We had an interesting discussion at our 2nd Annual Vaughan Economic Summit held on September 27, 2018. The panel of experts was brought to focus on one concern: the ongoing trade war with our “ally” south of the border. The group of experts on the panel addressed a slew of issues from U.S. tax reform and Canada’s reduced competitiveness to the ongoing negotiations around NAFTA.
Key takeaways: According to BDC’s Chief Economist Pierre Cléroux, Canada’s economy is actually in a relatively good position. The GDP has expanded at a 2.9 per cent pace in the spring. The rumors of an upcoming recession aren’t based in hard facts. In reality, exports have surged between April and June, and accounted for the biggest increase in four years.
However, this growth has two sides to it. Our heavily export-oriented economy is tied to the U.S. -primarily because 70 per cent of Canada’s exports are sent to the States. And because of Canada’s comparatively lower tax rate, this has actually worked to our advantage in attracting FDI (foreign direct investment), and has been a huge factor in scaling some of Canada’s companies. In 2017, Canada’s federal-provincial combined statutory corporate rate was approximately 27 per cent compared to 39 per cent in the U.S. It’s important to consider the effective tax rate as well (which is a broader measure of business tax competitiveness, because it includes input taxes, credits, and deductions)—Canada’s tax advantage was actually even more pronounced in 2017 with a rate of approximately 21 per cent versus 35 per cent in the U.S.
But last year, the U.S. underwent a significant tax reform that has actually removed Canada’s competitiveness. Reforms south of the border lowered the federal statutory corporate income tax rate from 35 per cent to 21 per cent, allowed immediate expensing of capital investment, and created incentives to move overseas profits to the U.S.
Our reduced tax competitiveness is further complicated by the NAFTA negotiations. We have no idea what’s happening there. Well, we do but there are sticking points that are hindering our ability to wrap up negotiations: Chapter 19 (the dispute settling mechanism built into NAFTA), and our dairy supply management system. The U.S. wants Chapter 19 removed and Canada will not back down on that front. Why? Because we need Chapter 19 since it allows signatories of NAFTA to challenge each other’s anti-dumping and countervailing duty decisions in front of an expert panel. The panel is comprised of experts from each of the three countries. The U.S wants this panel gone and instead is demanding that cases should be heard in U.S. courts. There are obvious reasons why this is a bad idea.
The other piece that’s hindering our ability to get a deal is Canada’s dairy supply management system. They want the entire system scrapped. Now, contrary to popular assumption, the supply chain benefits only 6% of Canada’s farmers. The problem is that Canada’s very strong dairy lobby will ensure that any party that agrees to the removal of the supply chain is crucified for it at the next election, loses that election and is then subsequently buried under a cloud of political decay, never to emerge from the ashes. Why? Because the farmers benefiting from the supply chain are 40 per cent in Ontario and 60 per cent in Quebec; and those are the two provinces you need to form a majority government in Parliament.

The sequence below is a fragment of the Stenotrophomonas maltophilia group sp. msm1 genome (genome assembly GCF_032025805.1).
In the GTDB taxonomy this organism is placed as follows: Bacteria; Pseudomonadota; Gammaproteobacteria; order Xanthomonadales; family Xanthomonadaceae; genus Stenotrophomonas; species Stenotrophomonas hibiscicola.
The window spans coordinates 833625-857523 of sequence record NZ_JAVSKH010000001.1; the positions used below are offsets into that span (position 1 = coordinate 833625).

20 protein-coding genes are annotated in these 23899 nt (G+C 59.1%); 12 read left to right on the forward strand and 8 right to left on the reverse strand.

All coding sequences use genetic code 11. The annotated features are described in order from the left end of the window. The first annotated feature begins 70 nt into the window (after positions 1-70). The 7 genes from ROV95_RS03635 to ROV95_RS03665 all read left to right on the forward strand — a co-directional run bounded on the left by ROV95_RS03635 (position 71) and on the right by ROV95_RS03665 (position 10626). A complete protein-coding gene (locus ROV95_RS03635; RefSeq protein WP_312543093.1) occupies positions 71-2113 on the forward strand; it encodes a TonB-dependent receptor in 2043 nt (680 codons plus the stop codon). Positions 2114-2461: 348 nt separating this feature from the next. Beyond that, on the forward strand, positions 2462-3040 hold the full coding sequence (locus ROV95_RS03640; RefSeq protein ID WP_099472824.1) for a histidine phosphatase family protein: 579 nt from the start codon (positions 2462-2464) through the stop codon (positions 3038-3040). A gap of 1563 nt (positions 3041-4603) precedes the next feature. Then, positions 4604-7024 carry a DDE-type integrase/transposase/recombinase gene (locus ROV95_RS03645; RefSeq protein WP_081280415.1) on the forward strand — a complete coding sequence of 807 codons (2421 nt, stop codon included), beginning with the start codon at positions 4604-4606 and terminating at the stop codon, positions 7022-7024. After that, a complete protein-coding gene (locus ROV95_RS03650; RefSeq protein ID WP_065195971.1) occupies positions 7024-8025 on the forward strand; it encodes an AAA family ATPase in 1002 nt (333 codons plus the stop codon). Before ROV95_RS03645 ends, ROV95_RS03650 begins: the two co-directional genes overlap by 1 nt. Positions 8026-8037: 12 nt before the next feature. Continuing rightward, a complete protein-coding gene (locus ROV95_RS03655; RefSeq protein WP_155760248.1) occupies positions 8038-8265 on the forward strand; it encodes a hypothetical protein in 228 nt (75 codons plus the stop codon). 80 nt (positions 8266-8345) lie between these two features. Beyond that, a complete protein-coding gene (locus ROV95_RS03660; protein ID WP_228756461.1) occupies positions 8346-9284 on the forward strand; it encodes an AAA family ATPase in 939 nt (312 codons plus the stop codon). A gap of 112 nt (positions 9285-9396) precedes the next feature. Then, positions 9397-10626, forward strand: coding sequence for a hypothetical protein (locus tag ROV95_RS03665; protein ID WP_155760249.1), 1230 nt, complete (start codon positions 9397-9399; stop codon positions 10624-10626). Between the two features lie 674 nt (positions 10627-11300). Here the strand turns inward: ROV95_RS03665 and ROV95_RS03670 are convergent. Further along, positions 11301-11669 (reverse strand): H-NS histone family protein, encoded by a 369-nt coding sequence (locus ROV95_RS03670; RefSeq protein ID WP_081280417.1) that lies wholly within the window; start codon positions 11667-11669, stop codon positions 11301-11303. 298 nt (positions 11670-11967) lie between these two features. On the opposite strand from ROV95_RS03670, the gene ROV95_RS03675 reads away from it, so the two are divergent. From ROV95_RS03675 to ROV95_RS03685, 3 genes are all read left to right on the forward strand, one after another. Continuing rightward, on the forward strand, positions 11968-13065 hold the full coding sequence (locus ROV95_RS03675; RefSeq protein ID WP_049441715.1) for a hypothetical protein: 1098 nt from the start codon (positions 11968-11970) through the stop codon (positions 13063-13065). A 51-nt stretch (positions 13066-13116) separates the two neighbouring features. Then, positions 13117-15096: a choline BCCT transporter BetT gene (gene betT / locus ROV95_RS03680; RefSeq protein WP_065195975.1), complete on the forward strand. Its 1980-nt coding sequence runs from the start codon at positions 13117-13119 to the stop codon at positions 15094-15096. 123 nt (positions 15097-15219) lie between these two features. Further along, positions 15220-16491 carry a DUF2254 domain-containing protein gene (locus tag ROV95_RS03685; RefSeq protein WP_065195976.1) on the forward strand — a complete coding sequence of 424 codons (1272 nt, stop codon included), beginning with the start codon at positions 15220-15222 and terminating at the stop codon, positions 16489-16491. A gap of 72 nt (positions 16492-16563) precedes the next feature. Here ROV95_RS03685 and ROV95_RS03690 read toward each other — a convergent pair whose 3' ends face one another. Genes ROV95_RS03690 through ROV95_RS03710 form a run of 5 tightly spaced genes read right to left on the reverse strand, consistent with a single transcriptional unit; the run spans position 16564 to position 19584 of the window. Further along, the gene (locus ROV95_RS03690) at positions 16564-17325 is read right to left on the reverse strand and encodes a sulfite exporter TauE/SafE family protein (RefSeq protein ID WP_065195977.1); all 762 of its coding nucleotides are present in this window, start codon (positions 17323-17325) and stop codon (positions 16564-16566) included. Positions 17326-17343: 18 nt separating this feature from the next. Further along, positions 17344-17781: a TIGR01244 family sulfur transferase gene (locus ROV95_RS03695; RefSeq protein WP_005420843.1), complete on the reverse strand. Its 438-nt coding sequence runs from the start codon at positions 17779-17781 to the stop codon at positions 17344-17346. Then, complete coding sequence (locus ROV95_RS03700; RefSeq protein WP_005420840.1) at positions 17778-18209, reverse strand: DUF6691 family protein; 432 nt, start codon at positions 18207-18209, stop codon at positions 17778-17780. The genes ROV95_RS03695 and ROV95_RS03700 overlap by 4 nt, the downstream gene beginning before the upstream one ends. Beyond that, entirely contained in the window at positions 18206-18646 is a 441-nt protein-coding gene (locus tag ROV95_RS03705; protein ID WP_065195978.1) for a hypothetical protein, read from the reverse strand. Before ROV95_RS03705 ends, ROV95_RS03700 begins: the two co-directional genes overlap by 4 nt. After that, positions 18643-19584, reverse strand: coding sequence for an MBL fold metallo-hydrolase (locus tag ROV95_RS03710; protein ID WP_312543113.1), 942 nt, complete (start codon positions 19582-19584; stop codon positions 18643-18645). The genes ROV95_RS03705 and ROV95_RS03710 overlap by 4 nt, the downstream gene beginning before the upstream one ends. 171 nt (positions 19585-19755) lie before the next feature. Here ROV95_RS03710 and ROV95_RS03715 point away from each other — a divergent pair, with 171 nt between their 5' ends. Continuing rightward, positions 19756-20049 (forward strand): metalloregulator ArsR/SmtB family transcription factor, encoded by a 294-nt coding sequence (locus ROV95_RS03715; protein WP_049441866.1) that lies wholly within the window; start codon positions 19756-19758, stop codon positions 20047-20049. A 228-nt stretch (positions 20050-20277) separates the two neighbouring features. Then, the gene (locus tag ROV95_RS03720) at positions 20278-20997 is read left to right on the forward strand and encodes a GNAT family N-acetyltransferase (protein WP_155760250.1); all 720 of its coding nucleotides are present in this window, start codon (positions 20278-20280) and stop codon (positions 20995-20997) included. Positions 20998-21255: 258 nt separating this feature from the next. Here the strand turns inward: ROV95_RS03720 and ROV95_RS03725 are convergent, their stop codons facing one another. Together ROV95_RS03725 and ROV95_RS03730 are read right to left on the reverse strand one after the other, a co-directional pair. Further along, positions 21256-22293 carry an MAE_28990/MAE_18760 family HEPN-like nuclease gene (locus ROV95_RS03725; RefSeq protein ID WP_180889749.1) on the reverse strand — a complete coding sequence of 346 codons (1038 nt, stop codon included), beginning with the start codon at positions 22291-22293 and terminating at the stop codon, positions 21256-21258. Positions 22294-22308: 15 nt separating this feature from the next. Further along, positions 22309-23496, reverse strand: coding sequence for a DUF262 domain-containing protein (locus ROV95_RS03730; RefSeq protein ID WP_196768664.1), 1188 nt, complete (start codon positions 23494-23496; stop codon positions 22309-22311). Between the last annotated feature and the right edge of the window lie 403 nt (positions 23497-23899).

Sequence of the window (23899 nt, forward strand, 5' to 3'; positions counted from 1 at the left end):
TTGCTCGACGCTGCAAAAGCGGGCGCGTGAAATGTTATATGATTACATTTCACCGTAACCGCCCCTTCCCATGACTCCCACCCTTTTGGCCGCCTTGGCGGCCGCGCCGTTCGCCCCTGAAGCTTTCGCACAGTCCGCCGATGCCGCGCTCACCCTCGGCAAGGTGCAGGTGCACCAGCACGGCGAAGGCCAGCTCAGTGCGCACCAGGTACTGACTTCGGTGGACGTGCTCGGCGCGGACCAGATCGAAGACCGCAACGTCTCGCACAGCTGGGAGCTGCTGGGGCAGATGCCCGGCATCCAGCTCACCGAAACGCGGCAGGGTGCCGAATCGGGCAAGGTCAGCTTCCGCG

But let’s say for the sake of argument that we do open the supply chain like we did in CETA and give the Americans a similar benefit-access to 3.25 per cent of our dairy market. The U.S. doesn’t want that. They won’t event accept 5 per cent. They want the whole thing gone. Sounds kind of like bullying doesn’t it?
But panelist Joy Nott, Partner, Trade & Customs Practice at KPMG brought up an important point that if there is no deal, we enter a world she calls a “zombie NAFTA”. That’s what will happen when the executive branch of the U.S government (the White House) tries to pull out of NAFTA and Congress disagrees. And in case you missed it in all the Twitter negotiations (because that’s what this really is), Congress needs to agree to the end of the trade deal. So for clarification purposes, NAFTA in name may be dead but that interconnected supply chain and fixed trade agreements (hundreds of them) will still be active. The risk for us is the threat of auto tariffs if we can’t reach a NAFTA deal. That will have serious ramifications for Ontario’s economy. And if those tariffs do kick in, we will certainly be in a recession.
But hey, every day is a new day in the world of trade negotiations! We can’t really predict what’s going to happen with the future of trade when negotiations are being conducted on a tweet-by-tweet basis.
Thank you to our event sponsors, moderator and panelists.
Presenting Sponsor: KPMG Enterprise
Breakfast Sponsor: BDC
Networking Sponsor: Miller Thomson LLP
Mario Paron, Canadian Managing Partner, KPMG Enterprise
Keno Chan, Partner, US Corporate Tax, KPMG
Joy Nott, Partner, Trade & Customs Practice, KPMG
Pierre Cléroux, Chief Economist, BDC
Andy Chan, Managing Partner- Vaughan, Markham, Miller Thomson LLP